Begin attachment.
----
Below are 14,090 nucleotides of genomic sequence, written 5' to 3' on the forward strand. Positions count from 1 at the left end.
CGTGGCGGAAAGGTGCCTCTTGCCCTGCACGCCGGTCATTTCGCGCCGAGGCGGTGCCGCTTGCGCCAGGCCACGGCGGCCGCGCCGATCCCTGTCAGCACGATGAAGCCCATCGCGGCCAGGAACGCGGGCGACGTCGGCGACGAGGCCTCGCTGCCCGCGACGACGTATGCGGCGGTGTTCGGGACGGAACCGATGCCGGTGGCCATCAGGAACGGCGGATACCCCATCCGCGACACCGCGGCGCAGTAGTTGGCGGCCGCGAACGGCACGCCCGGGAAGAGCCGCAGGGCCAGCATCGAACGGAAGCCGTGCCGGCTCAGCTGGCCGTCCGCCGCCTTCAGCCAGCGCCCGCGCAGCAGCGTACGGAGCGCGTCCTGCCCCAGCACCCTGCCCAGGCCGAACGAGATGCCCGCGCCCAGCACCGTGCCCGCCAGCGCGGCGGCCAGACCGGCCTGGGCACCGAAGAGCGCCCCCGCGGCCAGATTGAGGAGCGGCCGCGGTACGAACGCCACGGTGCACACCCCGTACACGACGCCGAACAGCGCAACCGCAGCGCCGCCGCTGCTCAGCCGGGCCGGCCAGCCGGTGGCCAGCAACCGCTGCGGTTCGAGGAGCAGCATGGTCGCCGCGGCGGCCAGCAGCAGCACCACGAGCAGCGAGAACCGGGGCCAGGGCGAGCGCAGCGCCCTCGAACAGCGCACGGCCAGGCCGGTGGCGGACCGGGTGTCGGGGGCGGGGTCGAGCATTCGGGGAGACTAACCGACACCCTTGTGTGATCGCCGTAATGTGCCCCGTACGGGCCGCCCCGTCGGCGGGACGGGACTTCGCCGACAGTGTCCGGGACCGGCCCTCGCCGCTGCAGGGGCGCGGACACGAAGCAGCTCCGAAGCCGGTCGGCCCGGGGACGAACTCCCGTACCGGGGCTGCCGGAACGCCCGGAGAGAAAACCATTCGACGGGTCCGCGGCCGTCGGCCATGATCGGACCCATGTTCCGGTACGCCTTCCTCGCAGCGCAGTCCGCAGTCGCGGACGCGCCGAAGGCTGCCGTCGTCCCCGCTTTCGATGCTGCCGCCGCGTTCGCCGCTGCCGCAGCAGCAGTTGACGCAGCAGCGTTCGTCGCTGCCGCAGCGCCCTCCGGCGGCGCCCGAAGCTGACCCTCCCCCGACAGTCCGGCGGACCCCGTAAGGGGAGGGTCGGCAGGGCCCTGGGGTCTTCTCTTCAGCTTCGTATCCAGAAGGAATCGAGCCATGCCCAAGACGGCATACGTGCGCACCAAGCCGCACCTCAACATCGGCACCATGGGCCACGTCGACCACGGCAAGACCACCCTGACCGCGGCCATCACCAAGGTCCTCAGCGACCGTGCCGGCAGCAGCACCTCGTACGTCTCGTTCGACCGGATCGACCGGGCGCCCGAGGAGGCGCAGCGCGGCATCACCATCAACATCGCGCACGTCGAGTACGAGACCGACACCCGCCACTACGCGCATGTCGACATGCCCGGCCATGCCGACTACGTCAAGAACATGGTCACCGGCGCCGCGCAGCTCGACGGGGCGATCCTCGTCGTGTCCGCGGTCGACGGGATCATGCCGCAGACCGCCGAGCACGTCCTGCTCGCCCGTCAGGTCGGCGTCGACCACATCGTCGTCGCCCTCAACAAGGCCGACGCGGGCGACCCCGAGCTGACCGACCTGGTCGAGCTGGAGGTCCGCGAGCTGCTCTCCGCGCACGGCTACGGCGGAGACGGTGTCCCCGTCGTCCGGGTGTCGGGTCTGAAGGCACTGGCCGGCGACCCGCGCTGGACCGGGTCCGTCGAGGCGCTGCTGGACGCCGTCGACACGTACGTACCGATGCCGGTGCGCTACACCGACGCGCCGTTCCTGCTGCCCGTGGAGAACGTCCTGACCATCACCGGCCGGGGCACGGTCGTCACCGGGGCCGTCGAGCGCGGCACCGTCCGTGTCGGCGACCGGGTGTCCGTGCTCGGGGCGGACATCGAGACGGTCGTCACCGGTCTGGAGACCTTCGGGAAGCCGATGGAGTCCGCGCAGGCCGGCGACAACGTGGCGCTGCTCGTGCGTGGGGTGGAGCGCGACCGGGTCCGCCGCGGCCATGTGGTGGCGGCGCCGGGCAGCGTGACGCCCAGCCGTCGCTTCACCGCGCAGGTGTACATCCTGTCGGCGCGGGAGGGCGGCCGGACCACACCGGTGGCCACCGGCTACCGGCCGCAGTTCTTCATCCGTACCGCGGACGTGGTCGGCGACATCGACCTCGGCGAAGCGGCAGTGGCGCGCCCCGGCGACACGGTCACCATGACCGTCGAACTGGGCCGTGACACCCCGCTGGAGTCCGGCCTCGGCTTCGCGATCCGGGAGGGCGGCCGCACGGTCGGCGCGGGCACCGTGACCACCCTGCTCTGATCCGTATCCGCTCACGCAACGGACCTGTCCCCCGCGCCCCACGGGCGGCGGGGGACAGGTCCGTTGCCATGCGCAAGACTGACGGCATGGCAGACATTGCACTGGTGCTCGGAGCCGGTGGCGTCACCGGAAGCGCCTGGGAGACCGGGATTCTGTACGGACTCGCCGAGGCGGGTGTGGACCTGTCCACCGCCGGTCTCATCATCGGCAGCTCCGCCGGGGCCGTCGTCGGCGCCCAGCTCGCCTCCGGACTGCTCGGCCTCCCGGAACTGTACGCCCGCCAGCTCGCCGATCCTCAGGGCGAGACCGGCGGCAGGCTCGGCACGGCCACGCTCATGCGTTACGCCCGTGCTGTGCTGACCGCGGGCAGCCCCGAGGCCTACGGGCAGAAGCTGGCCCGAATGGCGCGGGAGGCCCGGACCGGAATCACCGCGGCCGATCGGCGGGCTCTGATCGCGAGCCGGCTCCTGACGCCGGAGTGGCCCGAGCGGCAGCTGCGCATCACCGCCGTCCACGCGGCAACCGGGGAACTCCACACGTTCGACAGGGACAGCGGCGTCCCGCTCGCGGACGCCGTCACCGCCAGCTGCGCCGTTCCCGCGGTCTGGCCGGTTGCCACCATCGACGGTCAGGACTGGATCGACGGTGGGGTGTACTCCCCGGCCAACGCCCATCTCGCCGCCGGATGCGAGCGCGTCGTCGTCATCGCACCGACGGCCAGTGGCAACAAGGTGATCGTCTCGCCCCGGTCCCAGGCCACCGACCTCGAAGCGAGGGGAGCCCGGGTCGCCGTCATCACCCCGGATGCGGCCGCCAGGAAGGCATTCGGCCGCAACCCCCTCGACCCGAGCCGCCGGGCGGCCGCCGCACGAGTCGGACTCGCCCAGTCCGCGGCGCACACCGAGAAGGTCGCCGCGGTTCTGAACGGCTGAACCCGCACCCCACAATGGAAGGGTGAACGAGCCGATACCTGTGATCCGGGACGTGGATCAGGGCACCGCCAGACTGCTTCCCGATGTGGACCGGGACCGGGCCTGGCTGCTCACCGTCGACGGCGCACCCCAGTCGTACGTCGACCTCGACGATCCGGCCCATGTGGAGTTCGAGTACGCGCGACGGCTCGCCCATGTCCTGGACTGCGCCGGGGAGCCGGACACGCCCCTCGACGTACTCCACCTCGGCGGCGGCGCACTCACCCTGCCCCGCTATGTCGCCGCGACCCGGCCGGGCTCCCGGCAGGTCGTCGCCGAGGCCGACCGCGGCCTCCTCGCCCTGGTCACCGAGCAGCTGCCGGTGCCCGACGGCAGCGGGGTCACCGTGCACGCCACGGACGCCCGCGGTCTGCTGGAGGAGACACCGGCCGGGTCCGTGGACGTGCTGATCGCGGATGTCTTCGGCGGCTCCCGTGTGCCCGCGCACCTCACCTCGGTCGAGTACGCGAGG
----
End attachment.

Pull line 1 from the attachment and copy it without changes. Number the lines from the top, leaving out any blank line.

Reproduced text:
Below are 14,090 nucleotides of genomic sequence, written 5' to 3' on the forward strand. Positions count from 1 at the left end.